Jann Wenner Says Women And Black Artists Were Not Intellectually Articulate Enough To Be Interviewed For His New Book Of Rockstar Interviews
Jann Wenner, the founder of Rolling Stone (though he no longer runs that publication) and co-founder of the Rock & Roll Hall Of Fame (from which he has also stepped aside) has a new book coming out. It’s called The Masters, and it features Wenner’s interviews with seven iconic rock stars: Bono, Bob Dylan, the late Jerry Garcia, Mick Jagger, the late John Lennon, Bruce Springsteen, and Pete Townshend. To promote The Masters, he did a New York Times Q&A with David Marchese, a brilliant interviewer who famously does not shy away from posing awkward and sometimes combative questions to famous people, saying the thing we’re all thinking (or the thing we wish we’d thought of).
Wenner is rightfully catching a lot of shit today for the interview, mainly because of his stance that he only interviewed white men for his book because, in his estimation, there were no women and minorities who were as intellectually articulate as the “philosophers of rock” chosen for this project. In the introduction to his book, Wenner writes that performers of color and women performers were not in his zeitgeist, which led to some questions from Marchese about why he chose the subjects he chose. “The selection was not a deliberate selection,” Wenner said. “It was kind of intuitive over the years; it just fell together that way. The people had to meet a couple criteria, but it was just kind of my personal interest and love of them. Insofar as the women, just none of them were as articulate enough on this intellectual level.”
When Marchese pushed back — “You’re telling me Joni Mitchell is not articulate enough on an intellectual level?” — Wenner responded:
It’s not that they’re not creative geniuses. It’s not that they’re inarticulate, although, go have a deep conversation with Grace Slick or Janis Joplin. Please, be my guest. You know, Joni was not a philosopher of rock ’n’ roll. She didn’t, in my mind, meet that test. Not by her work, not by other interviews she did. The people I interviewed were the kind of philosophers of rock.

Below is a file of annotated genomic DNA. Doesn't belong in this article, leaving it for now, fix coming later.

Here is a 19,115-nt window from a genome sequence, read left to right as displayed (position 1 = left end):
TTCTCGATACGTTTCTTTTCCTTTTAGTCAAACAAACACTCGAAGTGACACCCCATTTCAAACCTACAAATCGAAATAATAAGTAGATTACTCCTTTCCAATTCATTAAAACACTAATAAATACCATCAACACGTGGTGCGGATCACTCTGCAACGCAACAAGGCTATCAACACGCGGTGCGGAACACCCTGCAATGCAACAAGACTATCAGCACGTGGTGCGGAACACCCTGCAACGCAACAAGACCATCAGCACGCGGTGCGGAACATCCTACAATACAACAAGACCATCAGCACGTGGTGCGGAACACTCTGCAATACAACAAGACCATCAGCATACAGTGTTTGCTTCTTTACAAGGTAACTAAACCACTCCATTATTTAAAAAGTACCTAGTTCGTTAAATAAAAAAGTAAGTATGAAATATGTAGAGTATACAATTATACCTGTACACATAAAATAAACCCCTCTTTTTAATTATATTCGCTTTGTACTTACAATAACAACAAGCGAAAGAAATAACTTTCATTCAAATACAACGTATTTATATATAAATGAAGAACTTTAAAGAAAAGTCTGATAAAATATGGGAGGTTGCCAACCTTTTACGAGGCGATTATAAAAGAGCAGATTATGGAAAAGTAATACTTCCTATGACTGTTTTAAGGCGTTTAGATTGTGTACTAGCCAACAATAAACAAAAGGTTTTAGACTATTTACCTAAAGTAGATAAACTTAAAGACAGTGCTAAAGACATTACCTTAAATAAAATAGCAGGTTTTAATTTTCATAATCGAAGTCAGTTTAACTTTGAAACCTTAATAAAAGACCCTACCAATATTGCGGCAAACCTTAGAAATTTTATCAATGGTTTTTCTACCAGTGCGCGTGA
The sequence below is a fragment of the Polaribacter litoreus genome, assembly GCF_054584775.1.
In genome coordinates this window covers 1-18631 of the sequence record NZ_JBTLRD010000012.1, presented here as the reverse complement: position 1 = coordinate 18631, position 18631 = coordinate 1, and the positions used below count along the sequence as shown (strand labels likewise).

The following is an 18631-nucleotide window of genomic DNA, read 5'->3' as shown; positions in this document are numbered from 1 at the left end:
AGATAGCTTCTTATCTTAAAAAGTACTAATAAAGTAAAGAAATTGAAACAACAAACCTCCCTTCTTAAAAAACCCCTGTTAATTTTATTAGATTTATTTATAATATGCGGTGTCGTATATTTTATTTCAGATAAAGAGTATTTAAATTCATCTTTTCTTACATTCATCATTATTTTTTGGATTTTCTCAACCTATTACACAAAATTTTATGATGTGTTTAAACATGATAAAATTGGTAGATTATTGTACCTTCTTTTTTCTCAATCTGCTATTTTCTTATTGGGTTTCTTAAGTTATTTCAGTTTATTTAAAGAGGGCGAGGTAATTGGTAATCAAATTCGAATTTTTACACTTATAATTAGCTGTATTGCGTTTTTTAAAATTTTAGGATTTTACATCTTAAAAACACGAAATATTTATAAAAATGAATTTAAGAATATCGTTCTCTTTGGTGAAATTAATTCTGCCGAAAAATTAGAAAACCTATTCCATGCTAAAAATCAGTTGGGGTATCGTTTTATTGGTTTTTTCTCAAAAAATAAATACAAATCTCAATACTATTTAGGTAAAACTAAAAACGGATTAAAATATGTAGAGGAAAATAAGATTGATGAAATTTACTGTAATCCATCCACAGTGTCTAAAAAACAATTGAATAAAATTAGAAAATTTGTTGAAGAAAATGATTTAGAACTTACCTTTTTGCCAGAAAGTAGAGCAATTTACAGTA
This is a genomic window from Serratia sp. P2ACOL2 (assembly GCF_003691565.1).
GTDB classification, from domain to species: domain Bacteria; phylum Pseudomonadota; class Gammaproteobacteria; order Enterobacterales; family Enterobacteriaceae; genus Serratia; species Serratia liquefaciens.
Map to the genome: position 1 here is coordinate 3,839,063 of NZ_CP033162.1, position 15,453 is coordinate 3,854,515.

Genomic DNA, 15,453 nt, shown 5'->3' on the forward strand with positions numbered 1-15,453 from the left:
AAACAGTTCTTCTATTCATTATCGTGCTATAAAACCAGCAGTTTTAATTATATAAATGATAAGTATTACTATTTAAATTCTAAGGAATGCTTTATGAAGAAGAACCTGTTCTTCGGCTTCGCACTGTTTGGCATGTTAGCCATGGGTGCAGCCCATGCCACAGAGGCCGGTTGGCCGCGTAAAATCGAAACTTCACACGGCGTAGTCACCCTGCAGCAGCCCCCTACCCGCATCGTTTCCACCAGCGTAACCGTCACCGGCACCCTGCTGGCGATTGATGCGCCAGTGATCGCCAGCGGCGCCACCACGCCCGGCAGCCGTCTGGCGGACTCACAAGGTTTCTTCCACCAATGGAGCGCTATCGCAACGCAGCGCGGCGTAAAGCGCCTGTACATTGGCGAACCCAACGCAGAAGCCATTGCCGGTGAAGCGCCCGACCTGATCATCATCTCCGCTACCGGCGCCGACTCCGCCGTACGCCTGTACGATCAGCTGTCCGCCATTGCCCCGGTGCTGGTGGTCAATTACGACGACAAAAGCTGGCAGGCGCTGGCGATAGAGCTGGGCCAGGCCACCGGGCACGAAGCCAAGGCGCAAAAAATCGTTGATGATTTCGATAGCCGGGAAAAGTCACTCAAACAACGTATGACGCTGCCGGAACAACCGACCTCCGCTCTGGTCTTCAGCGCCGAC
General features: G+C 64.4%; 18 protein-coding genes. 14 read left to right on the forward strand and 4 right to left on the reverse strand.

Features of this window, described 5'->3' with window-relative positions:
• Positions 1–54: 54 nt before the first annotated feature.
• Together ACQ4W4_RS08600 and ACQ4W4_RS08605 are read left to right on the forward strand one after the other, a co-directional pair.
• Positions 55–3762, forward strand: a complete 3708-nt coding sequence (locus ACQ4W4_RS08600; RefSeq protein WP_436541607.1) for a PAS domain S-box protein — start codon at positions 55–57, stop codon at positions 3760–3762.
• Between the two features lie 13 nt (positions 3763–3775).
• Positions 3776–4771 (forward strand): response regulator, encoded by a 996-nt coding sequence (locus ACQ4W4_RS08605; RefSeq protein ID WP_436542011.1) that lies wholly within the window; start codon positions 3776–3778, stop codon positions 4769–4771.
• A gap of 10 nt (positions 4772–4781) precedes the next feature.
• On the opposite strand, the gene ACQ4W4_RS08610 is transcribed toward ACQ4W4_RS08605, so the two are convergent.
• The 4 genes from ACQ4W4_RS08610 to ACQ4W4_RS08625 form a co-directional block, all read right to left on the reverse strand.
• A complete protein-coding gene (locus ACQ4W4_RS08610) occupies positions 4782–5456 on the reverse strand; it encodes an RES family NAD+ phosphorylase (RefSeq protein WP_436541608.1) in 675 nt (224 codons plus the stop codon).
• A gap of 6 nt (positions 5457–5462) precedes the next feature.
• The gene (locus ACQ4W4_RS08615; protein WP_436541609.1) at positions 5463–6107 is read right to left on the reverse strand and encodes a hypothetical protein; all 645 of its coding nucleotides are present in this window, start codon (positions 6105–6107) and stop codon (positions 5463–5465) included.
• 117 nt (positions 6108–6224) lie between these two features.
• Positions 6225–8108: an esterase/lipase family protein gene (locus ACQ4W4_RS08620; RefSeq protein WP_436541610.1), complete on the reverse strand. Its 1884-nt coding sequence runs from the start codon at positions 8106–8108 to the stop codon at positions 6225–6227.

Of Black artists — you know, Stevie Wonder, genius, right? I suppose when you use a word as broad as “masters,” the fault is using that word. Maybe Marvin Gaye, or Curtis Mayfield? I mean, they just didn’t articulate at that level.
And how does Wenner know that, if he didn’t give these people a chance to speak?
Because I read interviews with them. I listen to their music. I mean, look at what Pete Townshend was writing about, or Jagger, or any of them. They were deep things about a particular generation, a particular spirit and a particular attitude about rock ’n’ roll. Not that the others weren’t, but these were the ones that could really articulate it.
In the story, Wenner also defends interviewing his rockstar chums, letting them go back through the transcript to “clarify” what they wanted to say. He defends Rolling Stone’s approach to the notorious University of Virginia rape story. On a lighter note, he defends giving five stars to Mick Jagger’s godawful solo album Goddess In The Doorway: “Having sat there and listened to Mick make it, I was in love with it. I confess: I probably went too far. So what? I’m entitled.” One thing he does not defend is telling Maureen Dowd that Jagger and his bandmates now look like Lord Of The Rings characters: “A friend shouldn’t say that kind of thing.”
UPDATE: On Sept 17, a day after the interview ran, Jann Wenner was removed from the Board Of Directors of the Rock & Roll Hall Of Fame Foundation, which he co-founded.